DIY Friday: Flat Panel TV

No, I’m not suggesting you build your own television. Having you mess with a capacitor would get me sued in no time. But, when you buy yourself that sleek, flat-panel HDTV for some improved March Madness’ing, you don’t necessarily need to pay for an expensive installation.

One of the major appeals of flat panel TVs such as plasmas and LCDs is the space savings they create by hanging on the wall, out of the way. But do you need a pro to get that clean on-the-wall look? Not if you’re handy with a screwdriver, drill and know how to draw a straight line. We walk you through the steps of a typical flat panel install and highlight some of the areas where home owners may get “hung up.”

Before you get started drilling or bolting anything, you must carefully select the location. This is a much more serious decision than just picking a good place for a TV. Once you mount your plasma, the design of the entire room must be planned around it, and there’s no going back–you can’t just move the TV to another wall without remounting it, patching holes and repainting. Pick a location where the TV will be easily viewed by all seats in the room, which will also accommodate your speakers and can be conveniently connected to the rest of your components. If you want to put your TV on one wall and your components on the other side of the room, you’ve just seriously complicated your job. Also consider the placement of electrical outlets and lines. Although you will need to add a new outlet for the TV, having other outlets nearby makes the job easier. Also consider the height. While eye level is often ideal for TV viewing, large plasma TVs look better if placed a few inches above eye level, but not high enough to cause neck strain. A plasma mounted above a fireplace may look cool, but running wires behind and around a brick fireplace is a big job, and the height of the TV will hurt your neck after prolonged viewing.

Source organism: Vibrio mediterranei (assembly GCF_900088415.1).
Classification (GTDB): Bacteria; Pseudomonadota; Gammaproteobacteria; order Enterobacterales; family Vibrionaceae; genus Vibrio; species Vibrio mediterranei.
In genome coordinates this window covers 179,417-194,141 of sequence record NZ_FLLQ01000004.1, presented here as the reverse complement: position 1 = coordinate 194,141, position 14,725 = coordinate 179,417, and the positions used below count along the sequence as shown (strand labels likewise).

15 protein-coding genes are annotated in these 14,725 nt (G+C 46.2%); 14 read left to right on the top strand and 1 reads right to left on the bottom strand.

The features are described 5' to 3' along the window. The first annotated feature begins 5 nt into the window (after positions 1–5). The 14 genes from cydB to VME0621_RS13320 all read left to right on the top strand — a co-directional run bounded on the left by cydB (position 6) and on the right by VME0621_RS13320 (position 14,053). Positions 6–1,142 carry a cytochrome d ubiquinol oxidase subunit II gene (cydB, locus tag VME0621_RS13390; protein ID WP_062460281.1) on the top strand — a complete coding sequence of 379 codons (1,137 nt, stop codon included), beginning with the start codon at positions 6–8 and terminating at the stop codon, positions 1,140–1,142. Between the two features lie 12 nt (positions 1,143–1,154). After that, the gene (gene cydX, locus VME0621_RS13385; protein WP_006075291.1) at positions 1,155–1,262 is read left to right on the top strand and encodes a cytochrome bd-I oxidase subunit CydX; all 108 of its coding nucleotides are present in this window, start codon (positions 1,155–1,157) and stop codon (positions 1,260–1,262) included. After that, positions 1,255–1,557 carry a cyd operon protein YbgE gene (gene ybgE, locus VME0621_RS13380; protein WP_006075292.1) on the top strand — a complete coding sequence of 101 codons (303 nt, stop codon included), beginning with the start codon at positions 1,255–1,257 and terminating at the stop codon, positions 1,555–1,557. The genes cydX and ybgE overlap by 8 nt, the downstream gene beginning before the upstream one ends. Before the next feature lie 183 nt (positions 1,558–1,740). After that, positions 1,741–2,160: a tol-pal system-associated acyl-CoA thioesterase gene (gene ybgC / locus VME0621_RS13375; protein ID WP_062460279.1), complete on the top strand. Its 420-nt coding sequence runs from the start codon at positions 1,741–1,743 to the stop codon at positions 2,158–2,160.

Complete instructions are here. In short: find the wall studs, draw where the tv will go, bolt in the mounting rails, and attach the tv.

But what about all those wires?

Aesthetically, running cables through a wall yields the best results. Yet from a practical perspective, this requires substantial DIY skills, and a lot of effort especially when retrofitting a room. Furthermore, should you decide to hire a professional installer, the whole job can turn out to be pretty expensive – costing several hundred dollars – and often complicated to manage.

In addition, once cables are installed in walls and access holes closed, it would not be easy to replace any faulty cables, nor pass extra cables later.

Equally important, burying cables in walls as a wiring solution is invasive in nature. It requires expensive patching should the day come when you decide to move that flat panel TV elsewhere.

Some old-fashioned wire camouflage might be your best bet. But if you want to brave the behind-the-wall strategy, try these instructions. (NOTE: flickr photo notes are perfect for DIY instructions.)

If you’re feeling discouraged because your tax rebate is still in the mail—because you’re still stuck with a clunky 27 inch rear-projection television—do not worry. Just make it flat-screen, hillbilly-style:

Turns out all you need to turn that bulky old clunker of a TV into a slick-looking flat panel is a little extra closet room! I bet your wheels are turning now, aren’t they — thinking up all the other cool things you could embed into your walls. I should warn you, however, that console TVs don’t look quite as nice as the newer model televisions.